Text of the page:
Cox said he had a fallout with SCLC. 

SCLC’s president in the story said that Cox hadn’t been a member of the national board since 2013.

“I kinda had a riff with the national board,” Cox said.

In 2016, the Dayton chapter that claimed to be part of the SCLC was not related to the national organization at all. The Dayton chapter had its tax-exempt status revoked in 2012 due to a fraud scandal. 

Cox was most recently quoted in a 2020 WHIO article as both a bishop and a protest chairperson for Clergy Community Coalition, a group that was condemning systemic racism and healthcare inequality.

But I was calling him about why he called the Monkey Mutual Aid Society “racist.” I could guess why he did, and I couldn’t blame Cox for his assumptions.

“Black people are often referred to as monkeys,” Cox said.

He can’t remember where he came across the Monkey Mutual Aid Society, but he didn’t personally know any members. He said the group structure of this organization seemed suspicious.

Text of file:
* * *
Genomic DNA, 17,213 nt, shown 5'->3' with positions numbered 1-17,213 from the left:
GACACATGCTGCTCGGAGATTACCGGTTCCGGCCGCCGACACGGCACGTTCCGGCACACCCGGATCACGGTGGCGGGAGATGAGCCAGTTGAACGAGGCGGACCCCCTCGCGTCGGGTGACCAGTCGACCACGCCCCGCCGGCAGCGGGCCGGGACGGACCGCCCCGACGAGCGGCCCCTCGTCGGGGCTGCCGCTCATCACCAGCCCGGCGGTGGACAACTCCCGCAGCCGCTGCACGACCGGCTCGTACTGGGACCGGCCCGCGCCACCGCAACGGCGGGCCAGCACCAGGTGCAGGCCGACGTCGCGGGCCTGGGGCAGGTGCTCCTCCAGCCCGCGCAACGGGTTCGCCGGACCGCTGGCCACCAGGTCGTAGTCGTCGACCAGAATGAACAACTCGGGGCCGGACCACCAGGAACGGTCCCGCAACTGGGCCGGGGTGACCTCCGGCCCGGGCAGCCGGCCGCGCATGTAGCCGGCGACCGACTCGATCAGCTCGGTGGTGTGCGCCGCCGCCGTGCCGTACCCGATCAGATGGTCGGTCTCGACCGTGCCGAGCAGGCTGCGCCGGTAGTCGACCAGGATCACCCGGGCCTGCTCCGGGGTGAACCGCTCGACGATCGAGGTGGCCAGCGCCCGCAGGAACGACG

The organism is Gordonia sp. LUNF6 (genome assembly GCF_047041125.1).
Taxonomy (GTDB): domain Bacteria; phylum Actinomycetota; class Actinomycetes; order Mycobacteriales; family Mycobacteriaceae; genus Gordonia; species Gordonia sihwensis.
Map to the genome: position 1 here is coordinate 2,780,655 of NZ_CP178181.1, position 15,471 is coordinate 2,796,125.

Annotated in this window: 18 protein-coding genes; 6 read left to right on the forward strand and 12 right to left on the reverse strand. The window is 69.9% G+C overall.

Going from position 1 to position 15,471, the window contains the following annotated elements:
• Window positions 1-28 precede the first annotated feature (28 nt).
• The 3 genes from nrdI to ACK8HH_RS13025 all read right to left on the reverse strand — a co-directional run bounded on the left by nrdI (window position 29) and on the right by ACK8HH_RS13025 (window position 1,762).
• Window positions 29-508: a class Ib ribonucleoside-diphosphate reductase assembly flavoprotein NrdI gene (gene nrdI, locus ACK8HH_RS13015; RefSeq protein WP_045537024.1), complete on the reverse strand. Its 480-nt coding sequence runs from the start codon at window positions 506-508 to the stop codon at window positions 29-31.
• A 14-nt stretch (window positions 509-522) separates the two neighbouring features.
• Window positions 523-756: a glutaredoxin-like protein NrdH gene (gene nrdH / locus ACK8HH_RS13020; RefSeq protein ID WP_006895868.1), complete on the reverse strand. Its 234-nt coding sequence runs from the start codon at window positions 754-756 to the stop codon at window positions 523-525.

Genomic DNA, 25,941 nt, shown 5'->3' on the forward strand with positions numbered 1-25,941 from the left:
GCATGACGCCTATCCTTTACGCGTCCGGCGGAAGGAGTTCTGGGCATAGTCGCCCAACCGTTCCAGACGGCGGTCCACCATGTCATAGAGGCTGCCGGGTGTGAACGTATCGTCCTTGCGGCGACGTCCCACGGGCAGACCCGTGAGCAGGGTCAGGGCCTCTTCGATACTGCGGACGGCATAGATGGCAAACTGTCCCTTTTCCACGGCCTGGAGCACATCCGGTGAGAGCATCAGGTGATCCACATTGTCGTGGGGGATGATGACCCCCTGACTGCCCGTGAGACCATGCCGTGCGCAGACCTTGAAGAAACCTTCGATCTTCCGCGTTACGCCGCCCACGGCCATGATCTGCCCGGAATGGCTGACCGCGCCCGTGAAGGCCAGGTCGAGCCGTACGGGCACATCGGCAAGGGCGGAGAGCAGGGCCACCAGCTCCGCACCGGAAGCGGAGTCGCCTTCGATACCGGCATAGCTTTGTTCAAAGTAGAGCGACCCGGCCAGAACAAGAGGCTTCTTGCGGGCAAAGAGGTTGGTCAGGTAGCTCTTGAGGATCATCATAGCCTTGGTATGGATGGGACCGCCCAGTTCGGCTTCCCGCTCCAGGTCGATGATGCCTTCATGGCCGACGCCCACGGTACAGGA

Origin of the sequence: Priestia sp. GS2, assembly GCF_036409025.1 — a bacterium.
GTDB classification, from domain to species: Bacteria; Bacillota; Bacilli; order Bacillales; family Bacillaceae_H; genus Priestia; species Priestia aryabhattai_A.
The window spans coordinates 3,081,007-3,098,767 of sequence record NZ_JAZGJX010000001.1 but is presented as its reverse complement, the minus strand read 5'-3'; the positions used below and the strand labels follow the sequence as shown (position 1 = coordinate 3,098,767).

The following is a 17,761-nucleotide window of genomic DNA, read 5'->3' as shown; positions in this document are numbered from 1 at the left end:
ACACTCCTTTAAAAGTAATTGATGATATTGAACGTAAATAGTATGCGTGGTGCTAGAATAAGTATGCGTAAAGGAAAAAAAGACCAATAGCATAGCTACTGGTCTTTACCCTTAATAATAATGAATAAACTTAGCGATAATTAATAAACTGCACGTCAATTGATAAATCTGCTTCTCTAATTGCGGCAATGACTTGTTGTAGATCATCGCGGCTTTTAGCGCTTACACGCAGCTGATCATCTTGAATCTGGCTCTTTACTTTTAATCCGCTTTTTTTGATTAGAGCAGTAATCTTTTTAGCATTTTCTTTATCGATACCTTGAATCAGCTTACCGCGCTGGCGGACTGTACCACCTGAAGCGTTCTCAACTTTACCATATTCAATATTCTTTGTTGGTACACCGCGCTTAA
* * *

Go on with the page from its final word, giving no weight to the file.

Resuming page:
“It sounds like its makeup might be racist because of its name,” Cox said.

“It sounds like a secret society aimed at racial division.”

All I had seen was a bunch of white guys eating cheap wings. Officially it’s a fraternal organization that’s over 120 years old, though it’s been tax-exempt since 2006.

Maybe it was nothing. Maybe it was just an adult version of a college fraternity, but with a built-in bar.

Sixty percent of its income reported on its 2018 taxes came from net inventory sales, which I can only guess is from members buying wings and beer.

A Feb. 2020 post on the Oxford Talk Facebook page by a new Oxford resident asked about “Monkeyland,” which he said looked like a campground when he and his wife passed by.